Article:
Category Archives: blogging

20 years ago…

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I found myself thrown into an epic tug of war battle.  It began the moment I first held him (which, thanks to a progressive OB dr, was truly  as he was born into my shaky, woefully unprepared hands). 

All I wanted to do at that moment was keep him safe, forever.  

And yet I knew my job was to, eventually, let him go. 

And for the last 20 years, my heart has been smashed to a million pieces/full to bursting. 

Those first steps, not holding my hand. 

The day he learned to open the front door and venture into the yard. 

Walking to school, in first grade. (I stayed just out of sight, the entire mile) 

Dragging his sled to the park, without me. And coming home with frost-nip

Falling out of a tree. And calling to tell me about it.

Biking to school. 

Driving to his job. 

Rear-ending a car.  And calling to tell me about it.  After he had called the police and filled out the accident form.

Watching his hand shake, just before he signed his appointment acceptance to the United States Merchant Marine Academy (18 and committing a minimum of 9 years to service) 

Waving as he goes through airport security, on his way to Indoc. 

Phone calls, from the ER, AFTER he has been discharged.  

A text.  From Djibouti.  

With each of these, my every fiber wanted to encase him in bubble wrap.  And with each one of these, I reveled in his victory.  

 From those first steps:  just inches from me, to 1\2 way across the globe, all I wanted to do was pull him close and make him promise to never leave his mother.  

From those first steps: just inches from me, to 1\2 way across the globe, I knew my job was to prepare him to truly live life.  

And for 20 years, my heart has been smashed to pieces with a mother’s fear/ bursting with the pride of a mother’s love 

Happy Birthday, Kjell. 

I love you, with my heart burst into a million pieces. 

Tradition!! And then there is our house. 

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For the majority of our life together, we have lived far from family (550-4500 miles), so holidays have often looked a bit different, the big gatherings taking place in our hearts, but not at our dining table. 

I am not going to tell you this is easy, it’s not.  

We miss our loved ones and the chaos/fun that comes with a packed house full of siblings-cousins-aunts-uncles-grandparents.  

Sonetimes it’s a pinch of salt  in a wound I thought long healed when friends tell me their plans to get together with family, when my siblings text me the menu, when my mom calls to tell me that my sister-in-law came over to help her clean. I want to be the one whose kids are going to grandma’s!  I want to take a day off to dust the bookshelves, wash the china, polish the silver. 

But there is joy.  Over the years we have created our own, special, a little offbeat celebrations. 

At Thanksgiving we have frequently chosen to order our meal fully prepared from a top notch restaurant. (I cook all the time, seriously, this is a gift to myself).  We spend the day playing games and take time to talk about the countless things for which we are thankful.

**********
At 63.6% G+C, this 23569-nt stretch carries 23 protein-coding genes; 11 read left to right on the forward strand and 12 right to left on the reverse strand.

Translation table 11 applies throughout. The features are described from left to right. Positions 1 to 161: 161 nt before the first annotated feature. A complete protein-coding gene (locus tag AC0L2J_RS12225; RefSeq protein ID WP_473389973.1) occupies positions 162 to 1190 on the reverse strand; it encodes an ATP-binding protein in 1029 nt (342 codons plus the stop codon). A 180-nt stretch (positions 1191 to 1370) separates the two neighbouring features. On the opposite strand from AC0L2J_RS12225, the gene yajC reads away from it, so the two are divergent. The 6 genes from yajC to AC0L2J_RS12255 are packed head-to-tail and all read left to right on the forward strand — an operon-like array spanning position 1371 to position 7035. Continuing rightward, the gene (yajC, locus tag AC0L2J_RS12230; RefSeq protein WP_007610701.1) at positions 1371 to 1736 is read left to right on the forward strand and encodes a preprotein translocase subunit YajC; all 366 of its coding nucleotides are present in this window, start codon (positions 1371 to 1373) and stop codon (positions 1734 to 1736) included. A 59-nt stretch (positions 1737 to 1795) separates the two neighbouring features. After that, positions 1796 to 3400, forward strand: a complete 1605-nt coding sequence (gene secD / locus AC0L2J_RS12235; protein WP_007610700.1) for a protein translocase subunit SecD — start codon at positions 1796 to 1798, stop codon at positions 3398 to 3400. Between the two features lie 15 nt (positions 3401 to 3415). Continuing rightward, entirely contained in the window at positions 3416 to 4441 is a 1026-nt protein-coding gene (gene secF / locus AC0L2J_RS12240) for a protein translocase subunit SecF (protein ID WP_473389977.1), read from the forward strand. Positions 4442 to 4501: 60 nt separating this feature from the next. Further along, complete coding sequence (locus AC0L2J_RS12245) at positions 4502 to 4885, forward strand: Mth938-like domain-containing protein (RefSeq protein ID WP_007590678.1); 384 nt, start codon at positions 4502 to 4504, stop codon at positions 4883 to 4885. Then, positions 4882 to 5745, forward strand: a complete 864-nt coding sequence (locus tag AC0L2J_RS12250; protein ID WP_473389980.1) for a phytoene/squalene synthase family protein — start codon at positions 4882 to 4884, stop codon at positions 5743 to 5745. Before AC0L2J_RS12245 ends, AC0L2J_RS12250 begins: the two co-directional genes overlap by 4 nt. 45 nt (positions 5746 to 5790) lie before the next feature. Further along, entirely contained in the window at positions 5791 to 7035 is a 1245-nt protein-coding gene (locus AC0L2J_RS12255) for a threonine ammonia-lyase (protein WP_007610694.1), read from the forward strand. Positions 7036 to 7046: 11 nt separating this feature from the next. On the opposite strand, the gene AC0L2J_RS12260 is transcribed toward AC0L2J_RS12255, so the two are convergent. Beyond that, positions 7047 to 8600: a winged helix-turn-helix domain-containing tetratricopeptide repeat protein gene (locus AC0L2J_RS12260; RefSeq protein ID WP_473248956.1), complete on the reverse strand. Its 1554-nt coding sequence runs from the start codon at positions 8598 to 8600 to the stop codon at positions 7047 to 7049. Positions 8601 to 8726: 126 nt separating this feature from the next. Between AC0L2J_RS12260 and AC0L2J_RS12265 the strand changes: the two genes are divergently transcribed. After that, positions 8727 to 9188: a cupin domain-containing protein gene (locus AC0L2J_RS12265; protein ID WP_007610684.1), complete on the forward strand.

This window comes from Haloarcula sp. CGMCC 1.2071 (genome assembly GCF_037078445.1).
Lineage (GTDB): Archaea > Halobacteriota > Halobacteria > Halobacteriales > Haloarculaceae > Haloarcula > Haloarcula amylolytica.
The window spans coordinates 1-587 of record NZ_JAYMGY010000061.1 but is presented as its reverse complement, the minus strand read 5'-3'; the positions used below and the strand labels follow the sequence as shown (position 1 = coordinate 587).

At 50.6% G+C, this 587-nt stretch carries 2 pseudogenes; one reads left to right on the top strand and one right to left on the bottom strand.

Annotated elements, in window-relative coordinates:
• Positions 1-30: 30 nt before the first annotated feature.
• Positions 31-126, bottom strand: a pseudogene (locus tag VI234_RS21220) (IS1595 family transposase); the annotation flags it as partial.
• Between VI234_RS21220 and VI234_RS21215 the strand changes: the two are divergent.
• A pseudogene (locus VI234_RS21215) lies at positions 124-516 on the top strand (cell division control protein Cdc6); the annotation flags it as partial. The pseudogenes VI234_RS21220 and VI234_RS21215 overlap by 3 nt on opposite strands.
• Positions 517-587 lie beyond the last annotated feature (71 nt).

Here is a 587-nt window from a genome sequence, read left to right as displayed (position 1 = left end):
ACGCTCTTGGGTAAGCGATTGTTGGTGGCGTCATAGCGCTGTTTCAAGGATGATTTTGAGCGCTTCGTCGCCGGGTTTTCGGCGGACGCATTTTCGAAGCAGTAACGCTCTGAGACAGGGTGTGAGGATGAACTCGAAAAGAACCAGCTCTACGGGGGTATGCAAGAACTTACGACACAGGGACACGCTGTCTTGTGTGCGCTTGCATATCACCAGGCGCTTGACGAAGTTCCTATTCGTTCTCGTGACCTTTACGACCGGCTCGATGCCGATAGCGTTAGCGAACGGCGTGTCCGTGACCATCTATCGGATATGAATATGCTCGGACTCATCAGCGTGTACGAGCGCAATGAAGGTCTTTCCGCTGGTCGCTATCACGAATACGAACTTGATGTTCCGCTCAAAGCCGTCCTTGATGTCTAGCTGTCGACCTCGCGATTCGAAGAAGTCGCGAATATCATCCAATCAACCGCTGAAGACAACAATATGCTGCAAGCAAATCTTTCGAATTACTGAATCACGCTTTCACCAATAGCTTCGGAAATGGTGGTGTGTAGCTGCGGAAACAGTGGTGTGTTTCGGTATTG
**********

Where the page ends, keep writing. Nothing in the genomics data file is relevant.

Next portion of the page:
On Christmas Eve we have a humble meal of soup in homemade bread bowls.  We attend a late service, and then open, what has become as our children grow older, fewer and fewer gifts, instead taking time to reflect on the incredible blessings we take for granted. The last 2 Christmas eves being especially sweet, celebrating our Savior’s birth and Broder’s health (his cancer surgery taking place on December 23, 2013). 

Christmas Day finds us sleeping in, playing games, eating a ridiculous and elaborate meal, taking a walk to make room for pie/cake/cookies/lefse, and then snuggling in to watch a movie or 3 on the insanely big TV Dave somehow convinced me was a “good deal”. (I was very opposed, being a good pietist, the pleasures of this world often cause me great consternation).

Birthdays are a non-thing.  If lucky, we remember to get cards.  And sometime during the weeks surrounding the actual birth date, if we slow down long enough, I will make a cake.  Which we eat for breakfast.  As it should be.  

And then there is Easter.  Arguably, as a Christian, the most important day we can observe.  

So we celebrate.  We attend a service.  Preferably the most traditional we can find.  Liturgy. The telling of the Easter story.  Singing the hymns that give me goosebumps. Rejoicing in the gift of our salvation. 

And then we come home and eat a traditional Easter dinner. 

Of potstickers, fried rice, spring rolls, eggs rolls, fried wontons and cabbage salad.  

This day, last year…

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Started far too early. The alarm rang at 4:30am, and as much as I wanted to turn it off, roll over and go back to sleep, ignoring all obligations, it was not an option.

Broder’s check-in time was 5:30am.

Surgery was scheduled for 7am.

It had been just six weeks since that weird lump on the ridge between his shoulder and neck had been removed. And less than 4 weeks since it was confirmed as cancer.

Everything had moved so fast. And none of it seemed quite real.

We knew that Broder’s cancer was a couple of things: very rare and very slow growing.